disbar Schuman. Schuman committed intentional
misappropriation when he kept and spent
refunds he received from the D.C. Superior Court
that belonged to former clients, engaged in dishonesty and commingling, failed to promptly
notify and deliver entrusted funds, and violated
the rule on record keeping. Rules 1.15(a), 1.15(c),
and 8.4(c).
In re Justin Alan Torres. Bar No. 1003136. July 31,
2019. The Board on Professional Responsibility
recommended that the D.C. Court of Appeals
disbar Torres pursuant to D.C. Code § 11-2503(a)
based on his conviction of a crime involving
moral turpitude per se. Torres pleaded guilty in
the Court of Common Pleas of Cuyahoga County,
Ohio, to multiple felony counts of gross sexual
imposition in violation of Ohio Revised Code
§ 2907.05(A)(4). Four members of the Board dissented and recommended that this case be
referred to a Hearing Committee for a determination of moral turpitude on the facts.
In re William E. Wallace III. Bar No. 298000. July 3,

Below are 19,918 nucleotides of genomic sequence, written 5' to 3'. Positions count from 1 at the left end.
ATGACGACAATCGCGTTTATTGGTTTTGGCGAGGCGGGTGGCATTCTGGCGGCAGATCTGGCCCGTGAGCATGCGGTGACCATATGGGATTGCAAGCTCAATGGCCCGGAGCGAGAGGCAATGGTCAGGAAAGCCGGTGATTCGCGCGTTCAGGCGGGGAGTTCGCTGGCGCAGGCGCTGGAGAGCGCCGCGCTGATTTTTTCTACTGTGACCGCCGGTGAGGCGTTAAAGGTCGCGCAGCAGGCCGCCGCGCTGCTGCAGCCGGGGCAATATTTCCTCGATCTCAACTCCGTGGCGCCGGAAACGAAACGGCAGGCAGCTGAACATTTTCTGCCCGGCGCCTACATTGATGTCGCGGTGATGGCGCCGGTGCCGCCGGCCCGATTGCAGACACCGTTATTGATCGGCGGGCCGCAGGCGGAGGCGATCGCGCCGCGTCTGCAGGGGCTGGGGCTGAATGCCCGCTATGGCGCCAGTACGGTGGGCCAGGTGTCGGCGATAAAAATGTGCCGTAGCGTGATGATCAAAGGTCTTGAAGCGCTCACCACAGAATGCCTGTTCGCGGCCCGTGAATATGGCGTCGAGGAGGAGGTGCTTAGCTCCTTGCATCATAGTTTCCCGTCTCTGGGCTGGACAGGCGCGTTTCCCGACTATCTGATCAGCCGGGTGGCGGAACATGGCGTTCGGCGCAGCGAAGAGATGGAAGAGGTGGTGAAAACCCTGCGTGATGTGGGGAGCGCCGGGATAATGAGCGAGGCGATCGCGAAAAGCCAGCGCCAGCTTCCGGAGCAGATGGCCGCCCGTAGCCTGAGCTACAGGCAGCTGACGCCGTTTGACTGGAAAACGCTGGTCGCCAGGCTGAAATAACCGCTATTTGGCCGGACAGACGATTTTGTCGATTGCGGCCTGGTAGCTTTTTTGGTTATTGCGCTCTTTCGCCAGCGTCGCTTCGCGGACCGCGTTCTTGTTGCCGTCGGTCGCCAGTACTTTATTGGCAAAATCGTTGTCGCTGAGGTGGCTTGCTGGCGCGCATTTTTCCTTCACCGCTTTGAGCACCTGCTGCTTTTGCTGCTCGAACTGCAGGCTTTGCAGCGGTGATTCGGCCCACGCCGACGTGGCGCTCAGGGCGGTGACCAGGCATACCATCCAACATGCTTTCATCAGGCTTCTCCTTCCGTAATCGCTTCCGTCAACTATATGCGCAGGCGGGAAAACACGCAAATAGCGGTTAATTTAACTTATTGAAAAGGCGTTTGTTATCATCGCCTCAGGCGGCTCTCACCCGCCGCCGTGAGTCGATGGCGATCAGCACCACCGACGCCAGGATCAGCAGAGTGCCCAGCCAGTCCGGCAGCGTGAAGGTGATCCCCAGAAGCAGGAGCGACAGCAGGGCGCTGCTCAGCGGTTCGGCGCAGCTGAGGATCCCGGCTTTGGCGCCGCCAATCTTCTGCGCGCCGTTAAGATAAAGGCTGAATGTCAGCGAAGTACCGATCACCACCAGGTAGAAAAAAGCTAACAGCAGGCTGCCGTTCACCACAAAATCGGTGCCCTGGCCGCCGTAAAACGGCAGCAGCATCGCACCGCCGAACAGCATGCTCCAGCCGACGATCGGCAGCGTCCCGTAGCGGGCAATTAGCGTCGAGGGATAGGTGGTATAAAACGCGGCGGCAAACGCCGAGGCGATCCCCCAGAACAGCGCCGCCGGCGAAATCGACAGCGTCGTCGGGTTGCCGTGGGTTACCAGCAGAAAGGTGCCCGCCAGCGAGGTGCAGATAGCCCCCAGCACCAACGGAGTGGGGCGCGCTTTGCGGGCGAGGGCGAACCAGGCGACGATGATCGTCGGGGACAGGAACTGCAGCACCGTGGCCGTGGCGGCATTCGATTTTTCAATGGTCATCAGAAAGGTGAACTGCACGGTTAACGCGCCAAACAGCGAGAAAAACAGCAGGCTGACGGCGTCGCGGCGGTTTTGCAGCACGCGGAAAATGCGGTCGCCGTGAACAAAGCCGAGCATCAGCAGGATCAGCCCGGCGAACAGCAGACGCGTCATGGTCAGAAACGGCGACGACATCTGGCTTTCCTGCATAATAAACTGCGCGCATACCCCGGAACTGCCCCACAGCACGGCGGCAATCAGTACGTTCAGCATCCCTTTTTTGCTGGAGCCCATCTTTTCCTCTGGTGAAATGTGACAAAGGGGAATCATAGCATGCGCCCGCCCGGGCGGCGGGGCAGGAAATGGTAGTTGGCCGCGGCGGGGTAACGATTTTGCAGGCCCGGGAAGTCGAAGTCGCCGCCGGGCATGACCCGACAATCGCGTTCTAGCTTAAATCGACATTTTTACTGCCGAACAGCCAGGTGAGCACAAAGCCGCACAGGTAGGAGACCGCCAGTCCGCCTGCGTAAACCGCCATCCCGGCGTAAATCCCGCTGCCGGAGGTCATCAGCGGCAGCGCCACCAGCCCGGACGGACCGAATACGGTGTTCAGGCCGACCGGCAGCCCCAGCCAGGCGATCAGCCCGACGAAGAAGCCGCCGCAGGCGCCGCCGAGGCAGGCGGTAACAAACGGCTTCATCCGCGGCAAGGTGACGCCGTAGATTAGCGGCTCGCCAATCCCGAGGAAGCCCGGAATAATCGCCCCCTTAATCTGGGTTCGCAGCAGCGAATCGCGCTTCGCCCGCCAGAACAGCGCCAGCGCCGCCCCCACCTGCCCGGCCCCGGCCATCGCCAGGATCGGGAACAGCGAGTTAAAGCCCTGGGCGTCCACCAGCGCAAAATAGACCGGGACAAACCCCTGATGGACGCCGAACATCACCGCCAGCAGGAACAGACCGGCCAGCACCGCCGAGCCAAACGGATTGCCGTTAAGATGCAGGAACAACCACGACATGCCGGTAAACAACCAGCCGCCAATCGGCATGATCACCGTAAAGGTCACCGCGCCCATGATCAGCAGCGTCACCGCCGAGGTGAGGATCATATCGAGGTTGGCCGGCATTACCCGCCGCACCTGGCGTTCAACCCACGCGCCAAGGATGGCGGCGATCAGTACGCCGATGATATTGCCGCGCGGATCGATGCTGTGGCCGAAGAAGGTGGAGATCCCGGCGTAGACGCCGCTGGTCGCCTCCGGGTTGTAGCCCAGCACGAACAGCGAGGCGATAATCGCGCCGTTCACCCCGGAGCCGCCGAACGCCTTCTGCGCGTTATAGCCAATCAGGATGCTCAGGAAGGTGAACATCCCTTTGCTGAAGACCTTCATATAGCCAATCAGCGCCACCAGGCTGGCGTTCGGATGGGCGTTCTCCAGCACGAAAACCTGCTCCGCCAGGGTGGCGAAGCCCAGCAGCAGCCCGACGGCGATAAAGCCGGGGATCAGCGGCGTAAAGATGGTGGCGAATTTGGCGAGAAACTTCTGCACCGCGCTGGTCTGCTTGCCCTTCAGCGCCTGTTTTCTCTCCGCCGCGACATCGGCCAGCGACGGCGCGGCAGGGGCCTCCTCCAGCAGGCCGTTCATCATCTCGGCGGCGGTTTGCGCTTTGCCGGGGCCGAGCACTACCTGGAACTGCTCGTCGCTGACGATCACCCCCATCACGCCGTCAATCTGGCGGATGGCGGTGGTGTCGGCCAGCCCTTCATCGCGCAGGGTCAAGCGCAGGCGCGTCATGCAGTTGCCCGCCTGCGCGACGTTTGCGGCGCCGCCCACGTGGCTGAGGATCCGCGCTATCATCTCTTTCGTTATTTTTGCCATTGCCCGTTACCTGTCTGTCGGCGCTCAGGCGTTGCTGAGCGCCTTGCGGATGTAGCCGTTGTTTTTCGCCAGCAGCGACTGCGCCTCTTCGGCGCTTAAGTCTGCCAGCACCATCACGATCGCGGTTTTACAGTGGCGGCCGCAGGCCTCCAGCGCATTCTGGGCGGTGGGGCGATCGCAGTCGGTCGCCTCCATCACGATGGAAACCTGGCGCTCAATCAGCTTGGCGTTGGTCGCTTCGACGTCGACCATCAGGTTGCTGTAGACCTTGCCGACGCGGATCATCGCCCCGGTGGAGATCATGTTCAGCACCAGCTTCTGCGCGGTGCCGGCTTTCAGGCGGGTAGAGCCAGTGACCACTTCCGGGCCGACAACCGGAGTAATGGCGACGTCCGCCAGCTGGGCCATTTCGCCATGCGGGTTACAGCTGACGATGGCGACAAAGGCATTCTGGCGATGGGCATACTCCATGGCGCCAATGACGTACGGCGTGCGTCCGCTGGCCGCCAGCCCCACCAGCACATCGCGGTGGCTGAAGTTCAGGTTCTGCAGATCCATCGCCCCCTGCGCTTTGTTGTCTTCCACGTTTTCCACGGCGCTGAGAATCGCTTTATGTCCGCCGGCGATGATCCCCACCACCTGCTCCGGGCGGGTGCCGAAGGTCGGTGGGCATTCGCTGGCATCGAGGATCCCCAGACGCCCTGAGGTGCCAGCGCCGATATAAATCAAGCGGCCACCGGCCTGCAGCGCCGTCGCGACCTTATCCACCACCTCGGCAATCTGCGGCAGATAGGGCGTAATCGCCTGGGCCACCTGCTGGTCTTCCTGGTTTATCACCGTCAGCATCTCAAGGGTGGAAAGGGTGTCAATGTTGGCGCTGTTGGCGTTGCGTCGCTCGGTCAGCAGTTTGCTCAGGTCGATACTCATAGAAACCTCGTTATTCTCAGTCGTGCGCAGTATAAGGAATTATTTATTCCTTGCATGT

2019. The Board on Professional Responsibility
recommended that the D.C. Court of Appeals
suspend Wallace for 30 days. While retained to
represent 11 individual victims and one homeowners association in an investment fraud case,
Wallace's failure to respond to questions about
this fee claim after at least five clients had terminated him was unreasonable and in disregard for
his former clients' interests because it affected
their ability to evaluate their risk of changing
counsel. Rule 1.16(d).
In re Jinhee K. Wilde. Bar No. 436659. July 31, 2019.
The Board on Professional Responsibility recommended that the D.C. Court of Appeals disbar
Wilde for violations of Rules 3.3(a)(1), 3.3(a)(4), and
3.4(b) by making repeated false statements and
repeatedly submitting false statements to the
South Korean courts; Rules 8.1(a) and (b) by

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42 WASHINGTON LAWYER

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OCTOBER 2019


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Washington Lawyer - October 2019

Table of Contents for the Digital Edition of Washington Lawyer - October 2019

Digital Extras
Your Voice
From Our President
Practice Management
Calendar of Events
Coding Out Implicit Bias With Ai
Rewriting the Rules on Data Privacy
Compromised Devices: Hardware Hacking Dangers
Taking the Stand
Member Spotlight
Global & Domestic Outlook
Worth Reading
Media Bytes
Attorney Briefs